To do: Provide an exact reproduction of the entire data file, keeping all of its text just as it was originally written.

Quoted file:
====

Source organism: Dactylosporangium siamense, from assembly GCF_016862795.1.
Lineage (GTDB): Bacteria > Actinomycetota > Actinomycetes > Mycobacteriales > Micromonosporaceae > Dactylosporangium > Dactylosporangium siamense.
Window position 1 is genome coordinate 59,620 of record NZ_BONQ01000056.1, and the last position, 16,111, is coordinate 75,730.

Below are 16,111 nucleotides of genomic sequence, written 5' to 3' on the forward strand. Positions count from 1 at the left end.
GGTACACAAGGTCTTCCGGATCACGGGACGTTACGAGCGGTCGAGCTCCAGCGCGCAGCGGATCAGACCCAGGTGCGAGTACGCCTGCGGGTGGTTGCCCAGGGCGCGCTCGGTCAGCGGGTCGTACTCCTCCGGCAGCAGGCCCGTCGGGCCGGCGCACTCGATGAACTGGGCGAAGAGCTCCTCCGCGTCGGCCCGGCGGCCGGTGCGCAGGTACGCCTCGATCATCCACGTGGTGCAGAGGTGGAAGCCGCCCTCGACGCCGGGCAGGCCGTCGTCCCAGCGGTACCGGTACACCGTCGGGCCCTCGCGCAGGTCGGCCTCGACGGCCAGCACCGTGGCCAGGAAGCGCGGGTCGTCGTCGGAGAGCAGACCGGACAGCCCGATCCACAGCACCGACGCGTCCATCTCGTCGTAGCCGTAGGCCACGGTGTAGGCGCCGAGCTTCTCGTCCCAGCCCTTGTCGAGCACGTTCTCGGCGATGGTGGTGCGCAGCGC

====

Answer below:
Source organism: Dactylosporangium siamense, from assembly GCF_016862795.1.
Lineage (GTDB): Bacteria > Actinomycetota > Actinomycetes > Mycobacteriales > Micromonosporaceae > Dactylosporangium > Dactylosporangium siamense.
Window position 1 is genome coordinate 59,620 of record NZ_BONQ01000056.1, and the last position, 16,111, is coordinate 75,730.

Below are 16,111 nucleotides of genomic sequence, written 5' to 3' on the forward strand. Positions count from 1 at the left end.
GGTACACAAGGTCTTCCGGATCACGGGACGTTACGAGCGGTCGAGCTCCAGCGCGCAGCGGATCAGACCCAGGTGCGAGTACGCCTGCGGGTGGTTGCCCAGGGCGCGCTCGGTCAGCGGGTCGTACTCCTCCGGCAGCAGGCCCGTCGGGCCGGCGCACTCGATGAACTGGGCGAAGAGCTCCTCCGCGTCGGCCCGGCGGCCGGTGCGCAGGTACGCCTCGATCATCCACGTGGTGCAGAGGTGGAAGCCGCCCTCGACGCCGGGCAGGCCGTCGTCCCAGCGGTACCGGTACACCGTCGGGCCCTCGCGCAGGTCGGCCTCGACGGCCAGCACCGTGGCCAGGAAGCGCGGGTCGTCGTCGGAGAGCAGACCGGACAGCCCGATCCACAGCACCGACGCGTCCATCTCGTCGTAGCCGTAGGCCACGGTGTAGGCGCCGAGCTTCTCGTCCCAGCCCTTGTCGAGCACGTTCTCGGCGATGGTGGTGCGCAGCGC